Re: The Times and its Columnists
----- Original Message -----
From: "Charles Wolverton"
Sent: Thursday, December 30, 2004 3:25 PM
Subject: Re: The Times and its Columnists
a couple of comments on rhetorical strategy and an observation: agreed that there are parallels between Vietnam and Iraq wars and that the conduct of both was/is criminal. nonetheless, I question the wisdom of analogizing the Johnson and current administrations. I (perhaps naively) believe that the former, at least in initiating their war, thought they were doing the right thing(wrongly, as they should have known and mcnamara more-or-less admits) and, as you say, got
"sucked in". Little about the current crew warrants this generous asumption. better, I think, to emphasize that they're in a class by themselves when it comes to malfeasance.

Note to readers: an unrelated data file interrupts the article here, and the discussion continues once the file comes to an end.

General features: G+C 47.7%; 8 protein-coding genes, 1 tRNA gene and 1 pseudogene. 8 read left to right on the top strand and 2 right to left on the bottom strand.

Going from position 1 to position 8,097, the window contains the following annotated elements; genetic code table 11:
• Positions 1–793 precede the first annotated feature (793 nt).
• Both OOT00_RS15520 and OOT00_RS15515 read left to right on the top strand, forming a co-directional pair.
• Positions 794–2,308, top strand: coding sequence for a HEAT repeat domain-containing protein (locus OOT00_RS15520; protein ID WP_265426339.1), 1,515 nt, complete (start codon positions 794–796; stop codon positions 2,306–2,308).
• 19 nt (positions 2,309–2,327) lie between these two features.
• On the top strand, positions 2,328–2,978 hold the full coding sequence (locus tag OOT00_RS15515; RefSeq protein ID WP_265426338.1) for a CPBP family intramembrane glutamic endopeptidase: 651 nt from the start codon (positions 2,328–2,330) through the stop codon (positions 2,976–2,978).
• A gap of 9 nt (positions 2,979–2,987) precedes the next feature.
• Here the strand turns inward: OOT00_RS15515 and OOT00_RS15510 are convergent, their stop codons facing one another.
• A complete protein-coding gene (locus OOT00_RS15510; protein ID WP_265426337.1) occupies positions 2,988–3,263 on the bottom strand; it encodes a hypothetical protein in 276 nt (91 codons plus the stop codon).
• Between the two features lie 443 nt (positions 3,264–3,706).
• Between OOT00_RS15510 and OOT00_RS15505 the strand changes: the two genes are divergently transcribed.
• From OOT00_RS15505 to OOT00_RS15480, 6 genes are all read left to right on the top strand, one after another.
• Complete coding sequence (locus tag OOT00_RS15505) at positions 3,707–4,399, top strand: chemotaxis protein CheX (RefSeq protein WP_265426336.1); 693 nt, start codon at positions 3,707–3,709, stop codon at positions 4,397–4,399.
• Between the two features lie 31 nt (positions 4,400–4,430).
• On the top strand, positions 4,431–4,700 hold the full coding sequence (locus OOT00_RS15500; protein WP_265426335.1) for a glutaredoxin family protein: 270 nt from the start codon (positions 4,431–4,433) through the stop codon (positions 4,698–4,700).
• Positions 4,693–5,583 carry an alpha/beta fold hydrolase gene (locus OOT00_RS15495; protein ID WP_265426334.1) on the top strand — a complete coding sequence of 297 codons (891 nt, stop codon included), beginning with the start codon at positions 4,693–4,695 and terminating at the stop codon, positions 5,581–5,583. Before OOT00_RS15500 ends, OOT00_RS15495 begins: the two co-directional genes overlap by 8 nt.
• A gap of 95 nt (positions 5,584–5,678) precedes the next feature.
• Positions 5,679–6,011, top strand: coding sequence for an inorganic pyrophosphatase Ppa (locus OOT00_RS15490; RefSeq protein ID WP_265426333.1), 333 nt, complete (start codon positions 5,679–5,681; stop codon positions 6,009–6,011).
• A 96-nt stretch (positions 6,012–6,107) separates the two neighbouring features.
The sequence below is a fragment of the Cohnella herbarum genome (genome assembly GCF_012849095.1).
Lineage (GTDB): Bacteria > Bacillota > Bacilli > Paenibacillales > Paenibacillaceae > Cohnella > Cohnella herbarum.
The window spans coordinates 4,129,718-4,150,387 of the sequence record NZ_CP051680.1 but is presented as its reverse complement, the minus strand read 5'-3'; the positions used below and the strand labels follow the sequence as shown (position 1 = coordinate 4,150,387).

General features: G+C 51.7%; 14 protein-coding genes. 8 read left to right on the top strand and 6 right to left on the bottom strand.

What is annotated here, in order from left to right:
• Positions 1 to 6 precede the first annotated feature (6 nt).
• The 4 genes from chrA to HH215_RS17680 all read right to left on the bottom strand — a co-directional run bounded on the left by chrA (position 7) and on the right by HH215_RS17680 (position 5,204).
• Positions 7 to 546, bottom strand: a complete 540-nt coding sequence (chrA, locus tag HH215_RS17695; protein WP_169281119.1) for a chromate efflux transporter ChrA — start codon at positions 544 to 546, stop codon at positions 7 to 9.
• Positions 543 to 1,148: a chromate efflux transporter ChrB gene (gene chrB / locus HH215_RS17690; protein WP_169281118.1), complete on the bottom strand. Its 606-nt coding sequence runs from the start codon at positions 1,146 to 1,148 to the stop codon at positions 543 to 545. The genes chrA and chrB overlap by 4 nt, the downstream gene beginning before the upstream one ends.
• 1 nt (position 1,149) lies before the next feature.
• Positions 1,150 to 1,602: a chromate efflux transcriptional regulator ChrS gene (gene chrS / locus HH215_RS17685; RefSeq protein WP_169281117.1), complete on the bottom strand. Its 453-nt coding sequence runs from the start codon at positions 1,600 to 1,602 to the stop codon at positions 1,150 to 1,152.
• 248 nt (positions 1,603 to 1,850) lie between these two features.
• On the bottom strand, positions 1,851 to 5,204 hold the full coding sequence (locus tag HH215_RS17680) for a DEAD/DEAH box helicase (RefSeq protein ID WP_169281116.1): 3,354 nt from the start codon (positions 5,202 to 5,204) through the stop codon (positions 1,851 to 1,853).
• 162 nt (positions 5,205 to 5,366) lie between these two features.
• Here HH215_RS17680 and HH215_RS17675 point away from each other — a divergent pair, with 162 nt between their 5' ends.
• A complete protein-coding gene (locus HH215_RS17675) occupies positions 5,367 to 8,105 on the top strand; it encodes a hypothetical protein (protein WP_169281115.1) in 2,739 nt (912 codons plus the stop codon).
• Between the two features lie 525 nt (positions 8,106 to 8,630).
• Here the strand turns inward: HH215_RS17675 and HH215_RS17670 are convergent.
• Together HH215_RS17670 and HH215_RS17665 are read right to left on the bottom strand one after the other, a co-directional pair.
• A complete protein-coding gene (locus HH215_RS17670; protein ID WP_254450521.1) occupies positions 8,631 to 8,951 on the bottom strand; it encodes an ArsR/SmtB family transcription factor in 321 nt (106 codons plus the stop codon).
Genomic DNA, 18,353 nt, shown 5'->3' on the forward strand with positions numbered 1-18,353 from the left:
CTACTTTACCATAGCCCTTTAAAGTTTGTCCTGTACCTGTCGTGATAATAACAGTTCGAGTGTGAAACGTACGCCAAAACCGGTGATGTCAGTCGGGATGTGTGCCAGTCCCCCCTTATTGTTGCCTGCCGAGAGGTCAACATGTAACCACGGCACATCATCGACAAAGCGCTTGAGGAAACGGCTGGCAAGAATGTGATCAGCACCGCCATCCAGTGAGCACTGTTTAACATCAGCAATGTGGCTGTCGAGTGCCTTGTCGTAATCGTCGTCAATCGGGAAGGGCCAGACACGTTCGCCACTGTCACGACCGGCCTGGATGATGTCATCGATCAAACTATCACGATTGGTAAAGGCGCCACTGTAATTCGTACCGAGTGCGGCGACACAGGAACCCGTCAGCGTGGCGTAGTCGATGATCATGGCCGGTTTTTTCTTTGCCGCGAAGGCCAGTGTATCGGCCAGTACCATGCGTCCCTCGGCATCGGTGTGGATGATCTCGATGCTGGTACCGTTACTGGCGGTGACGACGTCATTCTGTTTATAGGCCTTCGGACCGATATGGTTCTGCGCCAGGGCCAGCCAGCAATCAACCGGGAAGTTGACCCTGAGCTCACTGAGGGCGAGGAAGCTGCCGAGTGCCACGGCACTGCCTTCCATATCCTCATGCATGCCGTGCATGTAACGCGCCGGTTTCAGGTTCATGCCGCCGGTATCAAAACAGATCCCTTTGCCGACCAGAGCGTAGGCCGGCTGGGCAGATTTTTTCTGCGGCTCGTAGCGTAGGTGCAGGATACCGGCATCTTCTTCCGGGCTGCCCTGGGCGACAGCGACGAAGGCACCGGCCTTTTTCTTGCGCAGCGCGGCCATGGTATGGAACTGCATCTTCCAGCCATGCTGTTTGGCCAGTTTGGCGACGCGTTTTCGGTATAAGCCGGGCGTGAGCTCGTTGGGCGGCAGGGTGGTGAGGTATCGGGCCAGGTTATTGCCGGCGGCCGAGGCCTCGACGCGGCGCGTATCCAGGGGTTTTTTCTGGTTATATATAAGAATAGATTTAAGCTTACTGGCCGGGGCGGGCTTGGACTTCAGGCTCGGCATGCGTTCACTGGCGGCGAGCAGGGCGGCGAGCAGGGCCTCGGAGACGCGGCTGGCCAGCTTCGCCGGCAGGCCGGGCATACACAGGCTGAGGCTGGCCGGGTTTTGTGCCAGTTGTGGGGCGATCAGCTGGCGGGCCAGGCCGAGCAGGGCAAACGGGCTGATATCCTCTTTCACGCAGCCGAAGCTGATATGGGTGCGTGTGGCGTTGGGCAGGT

the campaign theme of "two americas" always struck me as a non-starter. true, there are two americas, but they're the poor - not the rich - and everyone else, and none of the "everyone else" is affected (well, at least adversely) by the Iraq war. rather than highlighting the fact that the children of leaders (and other elites) don't risk death in foreign misadventures, isn't it better strategy to shame everyone who is sending mercenaries to die for their comfort rather than offering the elite as scapegoats? finally, journalism in general may not attract "the
best and the brightest", but since watergate it has perhaps attracted more of the ambitious, and the lure of fame and TV riches has clearly corrupted the profession. consistent with your analysis, it is noteworthy that the NYT/WaPost columnist most mercilessly critical of the administration (krugman) is neither a journalist nor dependent on his journalistic persona for wealth, fame, and intellectual prestige. (on the other hand, he is terrible on TV and if realistic, has no aspirations in that direction). appreciate your blog.
charles wolverton (retired)
great falls, VA